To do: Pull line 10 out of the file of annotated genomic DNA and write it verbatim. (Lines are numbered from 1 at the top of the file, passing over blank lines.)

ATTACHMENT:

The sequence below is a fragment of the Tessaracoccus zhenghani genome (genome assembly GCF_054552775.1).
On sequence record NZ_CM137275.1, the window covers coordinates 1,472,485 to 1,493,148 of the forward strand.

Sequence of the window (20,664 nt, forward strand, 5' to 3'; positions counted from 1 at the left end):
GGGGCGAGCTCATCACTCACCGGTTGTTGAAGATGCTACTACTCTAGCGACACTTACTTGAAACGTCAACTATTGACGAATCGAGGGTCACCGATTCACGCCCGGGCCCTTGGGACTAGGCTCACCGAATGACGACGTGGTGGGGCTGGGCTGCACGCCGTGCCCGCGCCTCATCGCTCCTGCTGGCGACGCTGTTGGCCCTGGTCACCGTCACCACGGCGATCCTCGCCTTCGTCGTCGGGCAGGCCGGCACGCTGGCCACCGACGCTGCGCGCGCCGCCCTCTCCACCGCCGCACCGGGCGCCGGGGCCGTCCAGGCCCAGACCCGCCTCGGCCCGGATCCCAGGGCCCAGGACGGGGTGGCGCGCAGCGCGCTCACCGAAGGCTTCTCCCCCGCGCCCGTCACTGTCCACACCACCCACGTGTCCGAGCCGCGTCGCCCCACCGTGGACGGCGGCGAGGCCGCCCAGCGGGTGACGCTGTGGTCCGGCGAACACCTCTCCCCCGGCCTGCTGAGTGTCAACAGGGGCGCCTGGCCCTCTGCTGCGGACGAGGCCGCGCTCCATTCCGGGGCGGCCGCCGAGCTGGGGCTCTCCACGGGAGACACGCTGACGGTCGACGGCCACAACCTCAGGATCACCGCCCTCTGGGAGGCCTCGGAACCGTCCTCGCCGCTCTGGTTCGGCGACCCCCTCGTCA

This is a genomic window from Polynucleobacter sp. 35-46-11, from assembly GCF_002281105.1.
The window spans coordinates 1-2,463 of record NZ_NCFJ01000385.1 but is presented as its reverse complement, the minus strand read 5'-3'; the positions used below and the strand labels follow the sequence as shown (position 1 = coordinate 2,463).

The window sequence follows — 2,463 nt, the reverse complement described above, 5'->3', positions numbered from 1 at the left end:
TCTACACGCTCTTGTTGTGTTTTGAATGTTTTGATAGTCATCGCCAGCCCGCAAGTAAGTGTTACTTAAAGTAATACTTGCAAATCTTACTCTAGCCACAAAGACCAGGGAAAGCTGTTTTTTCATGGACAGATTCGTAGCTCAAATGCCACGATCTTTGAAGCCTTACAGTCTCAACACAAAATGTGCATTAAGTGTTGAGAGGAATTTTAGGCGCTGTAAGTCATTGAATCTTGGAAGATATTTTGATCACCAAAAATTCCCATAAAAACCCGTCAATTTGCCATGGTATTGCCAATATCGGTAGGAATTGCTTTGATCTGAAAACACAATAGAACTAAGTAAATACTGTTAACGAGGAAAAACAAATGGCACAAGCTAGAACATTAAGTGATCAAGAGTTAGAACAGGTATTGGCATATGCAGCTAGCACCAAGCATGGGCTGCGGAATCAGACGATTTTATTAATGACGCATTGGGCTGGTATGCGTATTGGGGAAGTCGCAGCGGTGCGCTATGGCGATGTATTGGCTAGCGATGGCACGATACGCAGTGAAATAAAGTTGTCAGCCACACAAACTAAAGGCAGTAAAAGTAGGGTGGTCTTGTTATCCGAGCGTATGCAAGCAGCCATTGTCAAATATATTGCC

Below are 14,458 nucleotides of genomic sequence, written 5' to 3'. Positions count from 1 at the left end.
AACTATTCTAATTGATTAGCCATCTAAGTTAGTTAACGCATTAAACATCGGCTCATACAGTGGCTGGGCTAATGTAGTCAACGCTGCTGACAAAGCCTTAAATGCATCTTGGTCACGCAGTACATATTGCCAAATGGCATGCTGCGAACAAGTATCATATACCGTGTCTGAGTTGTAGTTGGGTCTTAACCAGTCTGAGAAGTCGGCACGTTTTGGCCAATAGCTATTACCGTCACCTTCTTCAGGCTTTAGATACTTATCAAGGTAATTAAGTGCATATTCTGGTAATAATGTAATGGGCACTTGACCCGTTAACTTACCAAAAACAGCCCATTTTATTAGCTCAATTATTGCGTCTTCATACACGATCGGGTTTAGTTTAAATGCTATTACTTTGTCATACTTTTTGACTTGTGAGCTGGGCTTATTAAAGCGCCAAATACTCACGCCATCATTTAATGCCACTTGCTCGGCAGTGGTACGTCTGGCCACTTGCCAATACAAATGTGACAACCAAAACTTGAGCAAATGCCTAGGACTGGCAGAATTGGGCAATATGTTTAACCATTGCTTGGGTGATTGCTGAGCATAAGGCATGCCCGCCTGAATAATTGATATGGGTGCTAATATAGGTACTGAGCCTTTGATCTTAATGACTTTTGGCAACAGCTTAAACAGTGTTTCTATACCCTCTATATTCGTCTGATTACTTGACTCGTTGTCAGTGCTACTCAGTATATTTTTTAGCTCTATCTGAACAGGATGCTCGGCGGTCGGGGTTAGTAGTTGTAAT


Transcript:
AACTATTCTAATTGATTAGCCATCTAAGTTAGTTAACGCATTAAACATCGGCTCATACAGTGGCTGGGCTAATGTAGTCAACGCTGCTGACAAAGCCTTAAATGCATCTTGGTCACGCAGTACATATTGCCAAATGGCATGCTGCGAACAAGTATCATATACCGTGTCTGAGTTGTAGTTGGGTCTTAACCAGTCTGAGAAGTCGGCACGTTTTGGCCAATAGCTATTACCGTCACCTTCTTCAGGCTTTAGATACTTATCAAGGTAATTAAGTGCATATTCTGGTAATAATGTAATGGGCACTTGACCCGTTAACTTACCAAAAACAGCCCATTTTATTAGCTCAATTATTGCGTCTTCATACACGATCGGGTTTAGTTTAAATGCTATTACTTTGTCATACTTTTTGACTTGTGAGCTGGGCTTATTAAAGCGCCAAATACTCACGCCATCATTTAATGCCACTTGCTCGGCAGTGGTACGTCTGGCCACTTGCCAATACAAATGTGACAACCAAAACTTGAGCAAATGCCTAGGACTGGCAGAATTGGGCAATATGTTTAACCATTGCTTGGGTGATTGCTGAGCATAAGGCATGCCCGCCTGAATAATTGATATGGGTGCTAATATAGGTACTGAGCCTTTGATCTTAATGACTTTTGGCAACAGCTTAAACAGTGTTTCTATACCCTCTATATTCGTCTGATTACTTGACTCGTTGTCAGTGCTACTCAGTATATTTTTTAGCTCTATCTGAACAGGATGCTCGGCGGTCGGGGTTAGTAGTTGTAAT